Fred Dekker’s The Monster Squad (1987) comes across as if a 10 year-old was asked to write down their idea of a perfect horror film. While that might sound like an insult, I really mean it in the best way possible. The film captures a spirit of adolescent adventure, the kind of fantastical story that reminds you of your own childhood imaginings. It’s like The Goonies (1985), only for the horror set.
Our story centers on a small group of kids who obsess over monsters, even forming their own club dedicated to discussing all things creepy. Meanwhile, strange occurrences begin taking place around their small town. As it turns out, Dracula, along with several other classic monsters, are plotting to take over the world. Since no adults believe that monsters are on the loose, the kids must put their knowledge of monsters to the test and stand up as a last line of defense to save the world.
If that plot synopsis seems overly simple and generic, it probably is. The biggest problems I found with this film mostly come from the running time. At 82 minutes, the story feels rushed, leaving many aspects of the film coming off as underdeveloped. We are introduced to these kids, but never really get to know them that well. And the evil plot of the monsters, involving the retrieval of an ancient amulet, is paper thin. At times, it feels as if scenes have been removed in order to pick up the pace (which could very well be the situation). Fortunately, details like these don’t completely derail the film as its charms outweigh these issues.
What The Monster Squad really has going for it is the filmmaker’s obvious love for the material. Fred Dekker clearly relished the opportunity to pay homage to old-school horror films, blending them with his own sense of humor. While this may appear to be a kids film, a noticeable adult sensibility permeates throughout the proceedings. For example, one of the kids who is new to the Monster Squad inexplicably dresses like a 1950’s greaser, clearly a reference to the B-movies of the 50’s for which this film owes a great debt. While adults may understand such a reference, it would go right over kid’s heads. Many other references are scattered all over the film, with a considerable amount of fun coming from each viewer’s knowledge of horror genre conventions and watching how they are handled.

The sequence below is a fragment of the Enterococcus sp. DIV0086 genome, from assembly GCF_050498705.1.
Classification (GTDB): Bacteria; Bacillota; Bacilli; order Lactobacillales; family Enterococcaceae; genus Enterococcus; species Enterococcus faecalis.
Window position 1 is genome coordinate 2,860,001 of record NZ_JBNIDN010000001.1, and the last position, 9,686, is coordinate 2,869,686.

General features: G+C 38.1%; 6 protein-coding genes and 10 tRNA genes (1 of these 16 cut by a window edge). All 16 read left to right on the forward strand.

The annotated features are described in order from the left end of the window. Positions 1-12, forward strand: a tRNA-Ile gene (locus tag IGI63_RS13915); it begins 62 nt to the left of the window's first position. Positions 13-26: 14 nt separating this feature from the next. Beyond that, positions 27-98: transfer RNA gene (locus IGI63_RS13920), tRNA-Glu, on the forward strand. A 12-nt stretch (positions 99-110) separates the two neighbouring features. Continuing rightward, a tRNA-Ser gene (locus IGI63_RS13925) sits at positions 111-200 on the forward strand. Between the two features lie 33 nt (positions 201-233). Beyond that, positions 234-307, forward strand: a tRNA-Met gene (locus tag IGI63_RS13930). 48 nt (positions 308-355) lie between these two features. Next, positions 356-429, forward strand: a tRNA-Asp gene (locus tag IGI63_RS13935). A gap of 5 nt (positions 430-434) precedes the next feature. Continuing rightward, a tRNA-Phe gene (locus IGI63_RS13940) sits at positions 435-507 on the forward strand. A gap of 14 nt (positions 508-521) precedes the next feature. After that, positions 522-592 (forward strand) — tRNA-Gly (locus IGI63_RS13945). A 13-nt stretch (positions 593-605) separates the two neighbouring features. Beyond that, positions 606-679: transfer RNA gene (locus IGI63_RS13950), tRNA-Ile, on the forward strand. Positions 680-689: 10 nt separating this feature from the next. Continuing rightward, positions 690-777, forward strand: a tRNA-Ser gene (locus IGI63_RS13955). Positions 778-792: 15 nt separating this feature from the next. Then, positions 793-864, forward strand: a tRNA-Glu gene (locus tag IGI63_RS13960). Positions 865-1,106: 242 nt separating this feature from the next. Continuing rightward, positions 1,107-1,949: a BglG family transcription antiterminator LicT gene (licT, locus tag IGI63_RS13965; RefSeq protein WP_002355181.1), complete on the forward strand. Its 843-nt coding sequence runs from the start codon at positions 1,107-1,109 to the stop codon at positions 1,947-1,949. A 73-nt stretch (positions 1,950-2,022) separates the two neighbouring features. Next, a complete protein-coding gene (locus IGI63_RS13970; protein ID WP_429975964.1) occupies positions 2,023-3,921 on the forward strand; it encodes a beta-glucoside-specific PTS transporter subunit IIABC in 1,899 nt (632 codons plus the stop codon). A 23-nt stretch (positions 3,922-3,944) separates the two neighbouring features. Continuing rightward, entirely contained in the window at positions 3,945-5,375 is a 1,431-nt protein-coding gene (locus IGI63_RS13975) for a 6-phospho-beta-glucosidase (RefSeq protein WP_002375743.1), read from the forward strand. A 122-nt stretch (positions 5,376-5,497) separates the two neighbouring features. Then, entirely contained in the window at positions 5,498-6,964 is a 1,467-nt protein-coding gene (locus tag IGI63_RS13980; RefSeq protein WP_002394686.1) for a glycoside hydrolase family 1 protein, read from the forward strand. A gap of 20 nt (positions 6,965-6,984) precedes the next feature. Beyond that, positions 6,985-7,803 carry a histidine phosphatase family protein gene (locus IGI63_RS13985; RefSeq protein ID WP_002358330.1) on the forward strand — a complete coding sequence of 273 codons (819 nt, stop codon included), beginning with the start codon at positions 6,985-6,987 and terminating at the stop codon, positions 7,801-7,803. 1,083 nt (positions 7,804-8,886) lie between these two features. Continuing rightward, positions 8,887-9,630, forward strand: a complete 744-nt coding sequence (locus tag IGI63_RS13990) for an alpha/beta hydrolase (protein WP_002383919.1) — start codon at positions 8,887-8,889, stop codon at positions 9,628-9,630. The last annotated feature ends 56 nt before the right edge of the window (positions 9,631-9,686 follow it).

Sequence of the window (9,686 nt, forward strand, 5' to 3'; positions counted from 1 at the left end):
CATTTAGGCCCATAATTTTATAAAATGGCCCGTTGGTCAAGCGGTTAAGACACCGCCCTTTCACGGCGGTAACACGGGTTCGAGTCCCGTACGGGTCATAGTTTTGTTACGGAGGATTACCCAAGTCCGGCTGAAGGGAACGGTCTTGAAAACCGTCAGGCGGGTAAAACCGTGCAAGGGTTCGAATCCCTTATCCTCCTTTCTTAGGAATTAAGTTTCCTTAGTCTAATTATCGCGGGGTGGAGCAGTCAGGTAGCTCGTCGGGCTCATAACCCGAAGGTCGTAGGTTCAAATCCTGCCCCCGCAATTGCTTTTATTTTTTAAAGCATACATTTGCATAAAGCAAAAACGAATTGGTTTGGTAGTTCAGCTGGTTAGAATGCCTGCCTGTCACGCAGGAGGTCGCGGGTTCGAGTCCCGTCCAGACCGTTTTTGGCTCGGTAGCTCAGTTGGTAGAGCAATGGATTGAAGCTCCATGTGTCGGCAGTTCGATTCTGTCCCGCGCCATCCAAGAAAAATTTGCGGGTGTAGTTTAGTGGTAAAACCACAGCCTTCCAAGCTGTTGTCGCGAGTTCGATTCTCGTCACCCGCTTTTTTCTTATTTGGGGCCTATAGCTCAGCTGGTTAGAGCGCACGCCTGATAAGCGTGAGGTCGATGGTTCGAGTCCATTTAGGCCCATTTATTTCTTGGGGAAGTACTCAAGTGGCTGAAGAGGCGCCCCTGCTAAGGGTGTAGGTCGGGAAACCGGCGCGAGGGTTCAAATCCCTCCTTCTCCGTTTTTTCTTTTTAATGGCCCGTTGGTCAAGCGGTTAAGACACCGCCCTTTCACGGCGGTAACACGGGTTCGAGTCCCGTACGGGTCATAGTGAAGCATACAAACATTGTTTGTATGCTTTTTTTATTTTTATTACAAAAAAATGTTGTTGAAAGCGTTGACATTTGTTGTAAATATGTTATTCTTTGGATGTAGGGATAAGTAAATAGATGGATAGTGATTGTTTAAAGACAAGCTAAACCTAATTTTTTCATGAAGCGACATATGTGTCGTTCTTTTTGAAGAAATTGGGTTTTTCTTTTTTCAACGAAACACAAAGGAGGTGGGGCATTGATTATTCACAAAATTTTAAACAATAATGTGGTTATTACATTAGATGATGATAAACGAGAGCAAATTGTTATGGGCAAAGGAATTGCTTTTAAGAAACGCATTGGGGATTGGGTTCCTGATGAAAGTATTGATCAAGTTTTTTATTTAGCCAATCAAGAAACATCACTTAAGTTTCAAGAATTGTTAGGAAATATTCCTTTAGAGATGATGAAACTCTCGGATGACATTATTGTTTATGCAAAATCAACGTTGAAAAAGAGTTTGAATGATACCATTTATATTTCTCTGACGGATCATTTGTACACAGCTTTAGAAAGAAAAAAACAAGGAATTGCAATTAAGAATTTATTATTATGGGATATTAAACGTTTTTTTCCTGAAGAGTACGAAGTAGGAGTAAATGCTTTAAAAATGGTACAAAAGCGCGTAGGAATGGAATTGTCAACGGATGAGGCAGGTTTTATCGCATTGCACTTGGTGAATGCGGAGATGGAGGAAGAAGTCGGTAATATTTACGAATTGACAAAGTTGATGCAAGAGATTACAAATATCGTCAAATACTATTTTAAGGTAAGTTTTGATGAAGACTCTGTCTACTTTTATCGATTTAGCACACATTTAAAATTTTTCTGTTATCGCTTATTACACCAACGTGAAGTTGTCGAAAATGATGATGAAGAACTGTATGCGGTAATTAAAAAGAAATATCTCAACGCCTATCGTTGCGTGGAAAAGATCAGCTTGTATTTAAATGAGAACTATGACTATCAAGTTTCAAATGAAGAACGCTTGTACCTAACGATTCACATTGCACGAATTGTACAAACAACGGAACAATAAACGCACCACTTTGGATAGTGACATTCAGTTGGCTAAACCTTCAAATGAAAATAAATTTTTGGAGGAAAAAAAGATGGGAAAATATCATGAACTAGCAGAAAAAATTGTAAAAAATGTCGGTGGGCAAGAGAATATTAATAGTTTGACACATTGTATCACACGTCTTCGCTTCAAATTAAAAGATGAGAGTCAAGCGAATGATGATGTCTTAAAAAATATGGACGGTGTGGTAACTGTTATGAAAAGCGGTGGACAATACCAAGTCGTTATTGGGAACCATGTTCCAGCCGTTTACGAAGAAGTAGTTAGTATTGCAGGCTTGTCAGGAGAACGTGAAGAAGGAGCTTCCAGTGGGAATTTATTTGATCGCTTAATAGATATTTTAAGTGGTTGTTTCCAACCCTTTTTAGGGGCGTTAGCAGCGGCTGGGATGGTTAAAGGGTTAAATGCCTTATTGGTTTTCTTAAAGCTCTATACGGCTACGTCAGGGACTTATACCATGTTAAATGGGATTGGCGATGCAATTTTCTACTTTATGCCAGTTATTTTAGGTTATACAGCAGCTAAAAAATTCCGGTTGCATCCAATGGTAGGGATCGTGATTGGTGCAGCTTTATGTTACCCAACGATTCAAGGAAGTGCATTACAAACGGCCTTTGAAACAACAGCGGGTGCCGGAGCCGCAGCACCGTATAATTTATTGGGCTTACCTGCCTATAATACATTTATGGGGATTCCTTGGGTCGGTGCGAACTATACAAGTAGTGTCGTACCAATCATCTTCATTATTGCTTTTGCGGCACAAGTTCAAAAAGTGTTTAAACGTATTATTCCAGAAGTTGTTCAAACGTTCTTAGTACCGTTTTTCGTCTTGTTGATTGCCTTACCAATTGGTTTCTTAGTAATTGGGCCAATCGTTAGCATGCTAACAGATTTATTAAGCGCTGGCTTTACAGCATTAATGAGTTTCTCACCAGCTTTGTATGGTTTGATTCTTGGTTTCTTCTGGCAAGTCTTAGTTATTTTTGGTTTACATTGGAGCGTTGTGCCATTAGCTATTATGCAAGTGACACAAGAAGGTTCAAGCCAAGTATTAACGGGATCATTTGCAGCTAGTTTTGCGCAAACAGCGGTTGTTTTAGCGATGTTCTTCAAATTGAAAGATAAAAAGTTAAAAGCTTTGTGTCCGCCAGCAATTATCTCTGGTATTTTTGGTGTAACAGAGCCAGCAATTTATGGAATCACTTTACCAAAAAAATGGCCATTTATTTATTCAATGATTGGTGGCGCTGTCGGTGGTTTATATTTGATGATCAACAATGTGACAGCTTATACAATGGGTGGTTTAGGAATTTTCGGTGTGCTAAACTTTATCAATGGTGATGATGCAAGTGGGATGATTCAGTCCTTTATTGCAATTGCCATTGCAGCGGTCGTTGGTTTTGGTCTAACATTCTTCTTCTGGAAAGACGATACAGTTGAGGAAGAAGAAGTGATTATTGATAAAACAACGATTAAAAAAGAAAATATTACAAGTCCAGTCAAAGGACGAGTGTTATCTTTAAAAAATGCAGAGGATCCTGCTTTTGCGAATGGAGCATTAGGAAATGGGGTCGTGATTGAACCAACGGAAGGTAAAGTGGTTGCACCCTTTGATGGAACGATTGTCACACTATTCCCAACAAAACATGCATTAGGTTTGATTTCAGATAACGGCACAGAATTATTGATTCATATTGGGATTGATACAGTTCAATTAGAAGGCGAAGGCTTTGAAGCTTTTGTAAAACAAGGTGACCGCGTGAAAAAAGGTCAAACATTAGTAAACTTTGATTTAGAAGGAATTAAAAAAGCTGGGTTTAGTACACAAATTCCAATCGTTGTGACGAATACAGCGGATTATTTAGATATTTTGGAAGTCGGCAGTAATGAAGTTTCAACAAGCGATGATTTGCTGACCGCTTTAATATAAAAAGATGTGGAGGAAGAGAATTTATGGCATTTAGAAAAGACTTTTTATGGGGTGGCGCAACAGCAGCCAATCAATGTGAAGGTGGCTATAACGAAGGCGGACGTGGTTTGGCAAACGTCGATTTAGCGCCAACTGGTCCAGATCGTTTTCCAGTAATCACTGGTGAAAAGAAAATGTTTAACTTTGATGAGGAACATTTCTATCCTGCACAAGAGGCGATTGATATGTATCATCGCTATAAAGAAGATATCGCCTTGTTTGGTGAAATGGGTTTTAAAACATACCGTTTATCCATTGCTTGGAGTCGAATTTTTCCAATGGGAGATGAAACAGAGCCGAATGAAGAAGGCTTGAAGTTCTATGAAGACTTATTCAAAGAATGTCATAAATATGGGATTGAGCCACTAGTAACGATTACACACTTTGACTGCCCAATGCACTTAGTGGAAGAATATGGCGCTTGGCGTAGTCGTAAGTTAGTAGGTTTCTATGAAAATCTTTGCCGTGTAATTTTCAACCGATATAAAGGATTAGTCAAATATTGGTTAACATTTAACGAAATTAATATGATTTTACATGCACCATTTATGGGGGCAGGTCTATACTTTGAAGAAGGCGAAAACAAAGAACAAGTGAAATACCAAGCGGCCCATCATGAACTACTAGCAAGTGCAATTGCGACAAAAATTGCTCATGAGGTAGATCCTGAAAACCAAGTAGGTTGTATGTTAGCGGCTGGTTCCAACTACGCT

While The Monster Squad may not attain the heights of the films it affectionately sends-up, it sure is a fun time. The movie is filled with the conversations and questions that many kids have regarding monsters – some of which are played out with hilarious results (Can you really only kill a werewolf with a silver bullet?). And with its sly nods to films past, both adults and children can find something to enjoy. The overriding spirit of the movie, along with its sense of humor, sets it apart from the average scare-fest, announcing its presence as a cult-favorite.